Businesses often prepare an inventory of valuable property to simplify the process of filing an insurance claim in the event of a loss. For some reason, papers and records rarely make the list, even though losing these documents could disrupt business operations. Fortunately, insurance is available to cover the unbudgeted and often significant costs of dealing with a loss of business papers and records.

Valuable Papers and Records (VPR) coverage is a type of property insurance that covers the cost to research, replace or restore information that is lost when papers and records are damaged or destroyed. This insurance generally covers papers and records owned by the insured or in the insured’s care, custody and control, and it is often found in property insurance and small business owners’ policies. Large or unique risks may require a separate, stand-alone policy.

Notably, since VPR covers the cost of reproduction, it is not intended to protect items that cannot be replaced or duplicated because they will only be valued at the cost of blank material of substantially identical type. So, if an original Declaration of Independence is lost, the insurer will cover the cost of a blank piece of paper. To ensure maximum protection, irreplaceable items must be listed separately under the policy and possibly appraised so their value can be determined. In some cases, a separate insurance policy may be necessary.

VPR coverage is ideal for most businesses, including:

  • accountants
  • law firms
  • architects and engineers
  • physicians and medical offices
  • businesses that regularly produce and rely on important documents, such as files, receipts, invoices, lists, contracts, etc.

When shopping for VPR coverage, it is important to know what the policy does and does not cover. Although definitions may vary, ‘Valuable Papers and Records’ are generally defined to include documents, manuscripts and records that are inscribed, printed or written, including abstracts, books, deeds, drawings, films, maps and mortgages.

VPR policies do not typically cover money or securities. Importantly, once papers and records are reduced to electronic format or saved on some form of electronic media (CDs, hard drives, tapes, disks, etc.), they are generally excluded from coverage under a VPR policy, and need to be insured under an Electronic Data Processing policy.

The cause of the direct physical loss or damage to the papers and records must be a covered loss under the policy. Losses caused by errors in processing or copying, earth movement, war, neglect, nuclear hazard and various events involving water are typically not covered. Since even the broadest policy forms have exclusions, it is important to review them carefully.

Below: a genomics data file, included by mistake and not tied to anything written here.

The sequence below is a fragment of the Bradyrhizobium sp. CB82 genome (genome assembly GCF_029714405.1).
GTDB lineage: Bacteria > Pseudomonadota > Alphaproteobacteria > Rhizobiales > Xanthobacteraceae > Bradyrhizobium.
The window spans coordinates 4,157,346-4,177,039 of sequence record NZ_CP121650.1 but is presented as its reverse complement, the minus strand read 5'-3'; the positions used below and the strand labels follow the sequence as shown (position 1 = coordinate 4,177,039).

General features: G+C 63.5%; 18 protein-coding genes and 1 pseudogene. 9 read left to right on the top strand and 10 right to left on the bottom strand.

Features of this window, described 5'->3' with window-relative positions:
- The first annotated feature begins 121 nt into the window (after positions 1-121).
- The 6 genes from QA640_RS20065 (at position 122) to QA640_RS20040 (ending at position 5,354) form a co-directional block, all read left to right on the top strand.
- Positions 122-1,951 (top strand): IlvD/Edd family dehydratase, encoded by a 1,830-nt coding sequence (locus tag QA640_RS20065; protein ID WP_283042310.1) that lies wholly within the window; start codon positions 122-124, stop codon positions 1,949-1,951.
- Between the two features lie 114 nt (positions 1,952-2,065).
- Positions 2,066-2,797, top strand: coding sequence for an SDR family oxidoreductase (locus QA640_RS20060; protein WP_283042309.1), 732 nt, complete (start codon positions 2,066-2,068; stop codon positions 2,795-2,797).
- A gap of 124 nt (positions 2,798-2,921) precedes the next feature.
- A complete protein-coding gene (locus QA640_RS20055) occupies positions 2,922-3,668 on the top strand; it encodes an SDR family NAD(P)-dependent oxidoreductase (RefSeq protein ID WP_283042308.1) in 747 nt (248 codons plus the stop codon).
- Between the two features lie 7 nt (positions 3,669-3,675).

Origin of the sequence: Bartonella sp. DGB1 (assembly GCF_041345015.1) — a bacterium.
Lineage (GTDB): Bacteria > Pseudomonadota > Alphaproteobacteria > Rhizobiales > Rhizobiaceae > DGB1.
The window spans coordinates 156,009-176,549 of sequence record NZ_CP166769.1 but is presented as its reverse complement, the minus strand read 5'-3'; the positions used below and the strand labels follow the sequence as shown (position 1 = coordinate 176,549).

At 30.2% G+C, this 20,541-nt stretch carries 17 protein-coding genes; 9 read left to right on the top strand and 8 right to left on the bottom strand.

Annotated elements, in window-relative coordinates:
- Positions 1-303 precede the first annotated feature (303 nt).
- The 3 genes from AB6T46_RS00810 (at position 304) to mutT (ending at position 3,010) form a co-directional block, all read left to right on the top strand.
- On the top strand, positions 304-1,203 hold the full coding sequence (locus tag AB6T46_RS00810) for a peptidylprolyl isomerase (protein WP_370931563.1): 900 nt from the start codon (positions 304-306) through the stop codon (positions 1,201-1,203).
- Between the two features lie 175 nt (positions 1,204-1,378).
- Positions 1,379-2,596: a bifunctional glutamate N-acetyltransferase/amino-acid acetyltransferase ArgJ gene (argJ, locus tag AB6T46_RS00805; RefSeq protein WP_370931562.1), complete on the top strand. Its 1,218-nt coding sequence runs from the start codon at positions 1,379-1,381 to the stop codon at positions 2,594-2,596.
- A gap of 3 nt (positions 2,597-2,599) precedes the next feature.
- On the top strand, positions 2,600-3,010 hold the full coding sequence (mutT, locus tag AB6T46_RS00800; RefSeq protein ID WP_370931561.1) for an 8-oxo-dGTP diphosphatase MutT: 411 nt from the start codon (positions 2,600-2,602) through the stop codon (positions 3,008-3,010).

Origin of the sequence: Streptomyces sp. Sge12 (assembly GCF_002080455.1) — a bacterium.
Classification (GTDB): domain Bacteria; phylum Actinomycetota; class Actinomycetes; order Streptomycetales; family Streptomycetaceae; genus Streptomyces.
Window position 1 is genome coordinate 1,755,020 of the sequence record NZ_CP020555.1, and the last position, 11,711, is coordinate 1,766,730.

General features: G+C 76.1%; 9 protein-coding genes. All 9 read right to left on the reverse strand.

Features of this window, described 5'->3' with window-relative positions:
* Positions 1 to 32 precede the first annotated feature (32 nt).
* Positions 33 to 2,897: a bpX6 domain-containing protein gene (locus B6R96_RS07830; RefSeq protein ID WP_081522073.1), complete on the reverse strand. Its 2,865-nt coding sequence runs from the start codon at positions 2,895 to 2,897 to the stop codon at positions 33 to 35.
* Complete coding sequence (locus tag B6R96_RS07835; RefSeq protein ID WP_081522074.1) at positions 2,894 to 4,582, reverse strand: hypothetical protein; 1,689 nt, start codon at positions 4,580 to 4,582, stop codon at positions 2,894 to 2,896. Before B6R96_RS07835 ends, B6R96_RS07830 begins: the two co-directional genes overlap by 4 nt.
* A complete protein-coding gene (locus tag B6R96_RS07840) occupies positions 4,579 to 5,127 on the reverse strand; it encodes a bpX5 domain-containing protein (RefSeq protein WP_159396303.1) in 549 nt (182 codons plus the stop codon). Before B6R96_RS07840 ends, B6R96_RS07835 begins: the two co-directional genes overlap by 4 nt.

Coverage limits should be enough to cover the cost of replacing or reconstructing lost information through research or transcription from other sources. While VPR generally covers items kept at the premises listed on the policy’s declarations, papers and records kept at an unlisted location may be subject to a lower limit (sub-limit) or may be excluded from coverage altogether. Make sure the policy lists all locations where papers and records may be stored.

In addition to VPR insurance, businesses may consider storing papers and records in a facility with the reputation, amenities and expertise needed to offer maximum protection. According to Carlos Diaz of Value Store it, “Not all storage facilities offer a comprehensive approach to this risk. Not all solutions are the same.” Some additional services to look for in a storage facility include:

  • Professional and responsive staff
  • Physical features/amenities (fire and security system, climate control, etc.)
  • Experience in handling and storing similar papers and records
  • Comprehensive Solutions (digitizing, e-filing, bulk shredding, etc.)
  • Ability to comply with applicable laws (HIPAA, Gramm-Leach-Bliley, etc.)

Be sure to visit the storage facility and check references, and before moving in, confirm coverage by checking the VPR policy. If it has lower limits for papers and records stored off-premises or excludes coverage altogether, the storage facility may need to be added to the list of covered locations.

Though protecting against the loss of papers and records is rarely high on the list of priorities, it should be. Those who underestimate the importance of papers and records may one day recognize they are not just valuable, they are invaluable.

If you would like to learn more about protecting your valuable papers and records, please contact us.

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